Imagine you're a browser

An example of technologies encountered when a browser requests a page from a server. In this case the browser is running on a laptop connected by Wi-Fi.

Forming a request

  • User types a URL into the browser:
  • Host performs DNS resolution to convert the URL into an IP address (the web server)
  • The DNS server (and host IP) could be set manually but it will probably be part of a DHCP offer
  • The application (browser) attempts a TCP connection with the server IP
  • If no protocol is specified (http, https, ftp) the browser will default to 80
  • The browser must now work out how to reach the server
  • The netmask is ANDed with the host IP address, if they're on the same network then the request can be emitted immediately
  • Otherwise, the host must send the packet via the default gateway (also configured by DHCP)
  • The information makes its way down the TCP stack
  • Layer two adds the MAC header
  • Frame is transmitted between devices
  • Frame is encrypted as it is transmitted through the air
  • At the gateway the request makes its way back up to the TCP layer where it can be forwarded to the next gateway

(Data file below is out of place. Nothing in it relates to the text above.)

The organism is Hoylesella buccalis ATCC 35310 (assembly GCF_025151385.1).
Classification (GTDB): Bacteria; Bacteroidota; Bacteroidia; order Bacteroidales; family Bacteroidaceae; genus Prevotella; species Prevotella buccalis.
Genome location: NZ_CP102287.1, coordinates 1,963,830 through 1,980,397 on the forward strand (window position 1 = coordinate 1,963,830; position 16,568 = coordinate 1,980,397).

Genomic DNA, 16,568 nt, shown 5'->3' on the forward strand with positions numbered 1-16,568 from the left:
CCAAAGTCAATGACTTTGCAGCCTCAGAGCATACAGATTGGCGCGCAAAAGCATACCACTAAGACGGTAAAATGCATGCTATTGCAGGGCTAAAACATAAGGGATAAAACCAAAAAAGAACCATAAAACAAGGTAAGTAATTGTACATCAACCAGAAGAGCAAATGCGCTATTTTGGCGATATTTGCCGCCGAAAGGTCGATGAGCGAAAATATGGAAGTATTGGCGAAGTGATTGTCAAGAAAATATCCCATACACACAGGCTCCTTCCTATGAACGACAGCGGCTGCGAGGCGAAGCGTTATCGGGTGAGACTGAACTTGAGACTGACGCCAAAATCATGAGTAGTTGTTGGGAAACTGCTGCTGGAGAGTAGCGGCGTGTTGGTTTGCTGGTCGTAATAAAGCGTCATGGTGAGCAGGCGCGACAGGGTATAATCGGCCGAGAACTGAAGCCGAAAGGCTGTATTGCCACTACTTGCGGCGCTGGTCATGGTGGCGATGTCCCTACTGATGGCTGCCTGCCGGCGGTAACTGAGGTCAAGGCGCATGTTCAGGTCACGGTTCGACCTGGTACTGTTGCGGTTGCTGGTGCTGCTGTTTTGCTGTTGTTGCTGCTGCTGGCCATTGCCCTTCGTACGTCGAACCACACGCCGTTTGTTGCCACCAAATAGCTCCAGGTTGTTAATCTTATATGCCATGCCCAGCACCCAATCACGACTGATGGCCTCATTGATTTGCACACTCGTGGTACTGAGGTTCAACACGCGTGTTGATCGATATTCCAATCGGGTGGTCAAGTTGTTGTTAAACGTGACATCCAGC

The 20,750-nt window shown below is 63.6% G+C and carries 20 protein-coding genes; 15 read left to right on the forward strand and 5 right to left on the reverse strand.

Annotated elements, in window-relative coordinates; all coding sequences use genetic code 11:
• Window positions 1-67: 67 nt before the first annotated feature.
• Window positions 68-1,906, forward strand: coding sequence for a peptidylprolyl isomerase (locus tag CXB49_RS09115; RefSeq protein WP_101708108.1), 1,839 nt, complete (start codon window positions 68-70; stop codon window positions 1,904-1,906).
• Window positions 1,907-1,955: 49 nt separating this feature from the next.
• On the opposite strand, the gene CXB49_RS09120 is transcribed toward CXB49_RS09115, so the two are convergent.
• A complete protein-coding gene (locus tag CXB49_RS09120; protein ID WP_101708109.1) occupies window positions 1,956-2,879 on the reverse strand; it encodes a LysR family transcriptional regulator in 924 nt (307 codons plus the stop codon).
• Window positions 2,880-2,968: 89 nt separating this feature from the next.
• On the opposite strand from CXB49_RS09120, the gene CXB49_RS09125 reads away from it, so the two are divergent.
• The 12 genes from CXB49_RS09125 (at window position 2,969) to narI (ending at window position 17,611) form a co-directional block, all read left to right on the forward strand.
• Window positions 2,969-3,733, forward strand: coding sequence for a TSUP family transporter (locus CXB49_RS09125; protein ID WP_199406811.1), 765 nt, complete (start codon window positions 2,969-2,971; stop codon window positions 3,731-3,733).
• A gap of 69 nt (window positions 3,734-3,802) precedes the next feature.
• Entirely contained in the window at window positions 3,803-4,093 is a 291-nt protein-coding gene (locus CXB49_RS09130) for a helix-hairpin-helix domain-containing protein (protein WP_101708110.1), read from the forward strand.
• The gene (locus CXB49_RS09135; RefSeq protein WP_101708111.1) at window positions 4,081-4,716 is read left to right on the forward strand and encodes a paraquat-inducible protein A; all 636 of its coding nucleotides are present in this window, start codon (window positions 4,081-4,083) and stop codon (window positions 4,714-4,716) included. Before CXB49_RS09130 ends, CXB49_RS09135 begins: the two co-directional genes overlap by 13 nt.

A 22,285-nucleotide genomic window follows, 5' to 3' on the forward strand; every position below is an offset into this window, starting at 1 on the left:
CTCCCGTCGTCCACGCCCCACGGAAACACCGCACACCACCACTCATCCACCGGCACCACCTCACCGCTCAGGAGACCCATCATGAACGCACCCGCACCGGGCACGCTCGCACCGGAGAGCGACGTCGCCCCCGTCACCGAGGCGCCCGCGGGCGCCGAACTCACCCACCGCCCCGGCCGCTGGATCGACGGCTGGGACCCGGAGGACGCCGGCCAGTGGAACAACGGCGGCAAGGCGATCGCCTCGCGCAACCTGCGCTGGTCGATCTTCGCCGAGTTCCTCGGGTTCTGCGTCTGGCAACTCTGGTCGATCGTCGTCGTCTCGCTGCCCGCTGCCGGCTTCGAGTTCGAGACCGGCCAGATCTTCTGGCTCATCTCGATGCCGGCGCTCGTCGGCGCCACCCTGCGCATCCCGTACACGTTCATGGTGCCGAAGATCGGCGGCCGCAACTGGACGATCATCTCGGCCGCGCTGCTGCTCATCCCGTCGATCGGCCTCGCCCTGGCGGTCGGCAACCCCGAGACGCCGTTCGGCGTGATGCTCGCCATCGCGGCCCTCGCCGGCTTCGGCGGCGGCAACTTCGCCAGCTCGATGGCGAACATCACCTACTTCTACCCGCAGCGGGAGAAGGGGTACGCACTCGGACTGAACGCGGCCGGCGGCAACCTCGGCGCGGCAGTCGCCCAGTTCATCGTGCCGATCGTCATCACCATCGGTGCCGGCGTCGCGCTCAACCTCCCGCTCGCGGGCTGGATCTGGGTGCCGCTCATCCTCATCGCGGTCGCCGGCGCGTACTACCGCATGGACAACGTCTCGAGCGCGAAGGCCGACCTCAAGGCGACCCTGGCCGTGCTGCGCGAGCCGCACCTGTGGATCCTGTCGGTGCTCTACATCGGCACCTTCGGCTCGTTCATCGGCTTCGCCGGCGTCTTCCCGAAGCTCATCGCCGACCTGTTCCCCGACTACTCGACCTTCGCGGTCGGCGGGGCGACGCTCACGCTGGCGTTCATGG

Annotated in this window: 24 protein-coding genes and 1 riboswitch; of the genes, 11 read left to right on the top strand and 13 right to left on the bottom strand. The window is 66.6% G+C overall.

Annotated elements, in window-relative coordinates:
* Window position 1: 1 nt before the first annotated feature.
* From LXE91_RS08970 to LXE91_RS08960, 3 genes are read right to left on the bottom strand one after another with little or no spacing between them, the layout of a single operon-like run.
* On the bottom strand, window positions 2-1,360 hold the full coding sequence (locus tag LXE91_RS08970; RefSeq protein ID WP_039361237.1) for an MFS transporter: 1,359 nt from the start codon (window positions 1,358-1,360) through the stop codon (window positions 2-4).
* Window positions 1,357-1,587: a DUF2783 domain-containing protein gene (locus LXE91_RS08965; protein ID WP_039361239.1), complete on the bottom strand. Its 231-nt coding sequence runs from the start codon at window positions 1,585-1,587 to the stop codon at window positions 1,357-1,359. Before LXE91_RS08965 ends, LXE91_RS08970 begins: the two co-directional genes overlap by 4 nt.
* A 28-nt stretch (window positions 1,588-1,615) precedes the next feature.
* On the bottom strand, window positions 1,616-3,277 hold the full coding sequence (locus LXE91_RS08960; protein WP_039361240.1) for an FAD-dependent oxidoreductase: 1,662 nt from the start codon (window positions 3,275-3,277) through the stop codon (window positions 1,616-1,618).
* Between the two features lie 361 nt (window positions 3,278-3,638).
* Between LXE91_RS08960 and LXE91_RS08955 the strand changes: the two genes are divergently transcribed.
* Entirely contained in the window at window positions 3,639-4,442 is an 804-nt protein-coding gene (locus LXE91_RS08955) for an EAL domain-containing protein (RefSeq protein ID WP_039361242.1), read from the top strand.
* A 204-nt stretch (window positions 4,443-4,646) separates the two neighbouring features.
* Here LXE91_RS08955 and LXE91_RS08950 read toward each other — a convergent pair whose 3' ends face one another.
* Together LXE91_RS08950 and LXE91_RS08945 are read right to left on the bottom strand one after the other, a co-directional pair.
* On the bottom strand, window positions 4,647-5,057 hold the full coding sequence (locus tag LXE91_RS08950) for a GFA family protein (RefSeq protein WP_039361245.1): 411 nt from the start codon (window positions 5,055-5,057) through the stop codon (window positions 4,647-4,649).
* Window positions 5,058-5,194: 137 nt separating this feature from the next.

• The browser will probably be running from a private network so the router must translate the local to the WAN network (NAT)

Reaching the server

  • Upon reaching the destination the server will probably send a redirect to the HTTPS version of the website (.dev domains are HSTS preload whitelisted)
  • This is vulnerable to a man-in-the-middle attack so browser have a whitelist of domains that internally redirect to the HTTPS site (port 443)
  • The browser will attempt to establish a secure connection with the server
  • It uses asymmetric encryption to exchange a symmetric key
  • The server makes available a public key which is issued by a certificate authority
  • For public websites the browser has a predefined set of authorities

Reading the page

The browser might receive static HTML but more commonly dynamic code will run on the host and make further requests in the background: REST, web sockets.

Back end

  • Virtual machines
  • AWS, Azure, Google Cloud
  • Load balancing

What's the client running?

  • Public Key Infrastructure (PKI)
  • Including public/private keys
  • Digital certificates
  • SSL certificates and certificate authorities (CAs)
  • Symmetric and asymmetric cryptography
  • Key length

Browser considerations

  • Cross platform
  • Static page or dynamic HTML5?
  • Rest
  • Web sockets
  • Encryption: symmetric versus asymmetric
  • TOFU
  • HPKP
  • HSTS preload
  • SQL injection
  • Insufficient authorisation
  • Weak credential storage
  • Insufficient transport layer security
  • Clickjacking
  • SRI - Sub resource Integrity
  • CSP - Content Security Policy - declare allowed sources of content, CSS and whether allowed in a frame
  • XSS - cross-site scripting
  • CDN - Content delivery network

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